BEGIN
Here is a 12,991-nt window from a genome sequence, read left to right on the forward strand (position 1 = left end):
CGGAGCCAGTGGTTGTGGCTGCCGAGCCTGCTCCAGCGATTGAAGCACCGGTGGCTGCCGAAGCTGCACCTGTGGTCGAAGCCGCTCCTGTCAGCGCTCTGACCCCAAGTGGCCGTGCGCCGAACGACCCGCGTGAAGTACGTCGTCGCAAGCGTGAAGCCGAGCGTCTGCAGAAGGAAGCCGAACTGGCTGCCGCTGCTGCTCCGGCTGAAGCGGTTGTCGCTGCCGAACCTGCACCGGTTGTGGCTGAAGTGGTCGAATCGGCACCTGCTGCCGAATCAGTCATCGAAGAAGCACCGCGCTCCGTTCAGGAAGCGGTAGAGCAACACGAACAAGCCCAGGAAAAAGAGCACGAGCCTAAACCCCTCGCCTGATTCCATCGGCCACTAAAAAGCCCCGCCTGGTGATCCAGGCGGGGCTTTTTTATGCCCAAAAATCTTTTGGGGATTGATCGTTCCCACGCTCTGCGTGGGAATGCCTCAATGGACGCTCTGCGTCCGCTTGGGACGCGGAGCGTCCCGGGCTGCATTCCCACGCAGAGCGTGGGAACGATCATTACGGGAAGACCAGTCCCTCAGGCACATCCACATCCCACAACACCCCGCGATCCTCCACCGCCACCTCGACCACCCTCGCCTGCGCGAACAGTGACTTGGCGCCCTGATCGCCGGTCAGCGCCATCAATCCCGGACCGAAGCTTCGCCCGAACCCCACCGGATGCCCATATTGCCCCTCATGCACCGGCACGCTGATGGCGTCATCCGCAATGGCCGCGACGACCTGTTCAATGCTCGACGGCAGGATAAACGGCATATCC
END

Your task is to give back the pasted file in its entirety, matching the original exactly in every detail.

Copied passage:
Here is a 12,991-nt window from a genome sequence, read left to right on the forward strand (position 1 = left end):
CGGAGCCAGTGGTTGTGGCTGCCGAGCCTGCTCCAGCGATTGAAGCACCGGTGGCTGCCGAAGCTGCACCTGTGGTCGAAGCCGCTCCTGTCAGCGCTCTGACCCCAAGTGGCCGTGCGCCGAACGACCCGCGTGAAGTACGTCGTCGCAAGCGTGAAGCCGAGCGTCTGCAGAAGGAAGCCGAACTGGCTGCCGCTGCTGCTCCGGCTGAAGCGGTTGTCGCTGCCGAACCTGCACCGGTTGTGGCTGAAGTGGTCGAATCGGCACCTGCTGCCGAATCAGTCATCGAAGAAGCACCGCGCTCCGTTCAGGAAGCGGTAGAGCAACACGAACAAGCCCAGGAAAAAGAGCACGAGCCTAAACCCCTCGCCTGATTCCATCGGCCACTAAAAAGCCCCGCCTGGTGATCCAGGCGGGGCTTTTTTATGCCCAAAAATCTTTTGGGGATTGATCGTTCCCACGCTCTGCGTGGGAATGCCTCAATGGACGCTCTGCGTCCGCTTGGGACGCGGAGCGTCCCGGGCTGCATTCCCACGCAGAGCGTGGGAACGATCATTACGGGAAGACCAGTCCCTCAGGCACATCCACATCCCACAACACCCCGCGATCCTCCACCGCCACCTCGACCACCCTCGCCTGCGCGAACAGTGACTTGGCGCCCTGATCGCCGGTCAGCGCCATCAATCCCGGACCGAAGCTTCGCCCGAACCCCACCGGATGCCCATATTGCCCCTCATGCACCGGCACGCTGATGGCGTCATCCGCAATGGCCGCGACGACCTGTTCAATGCTCGACGGCAGGATAAACGGCATATCC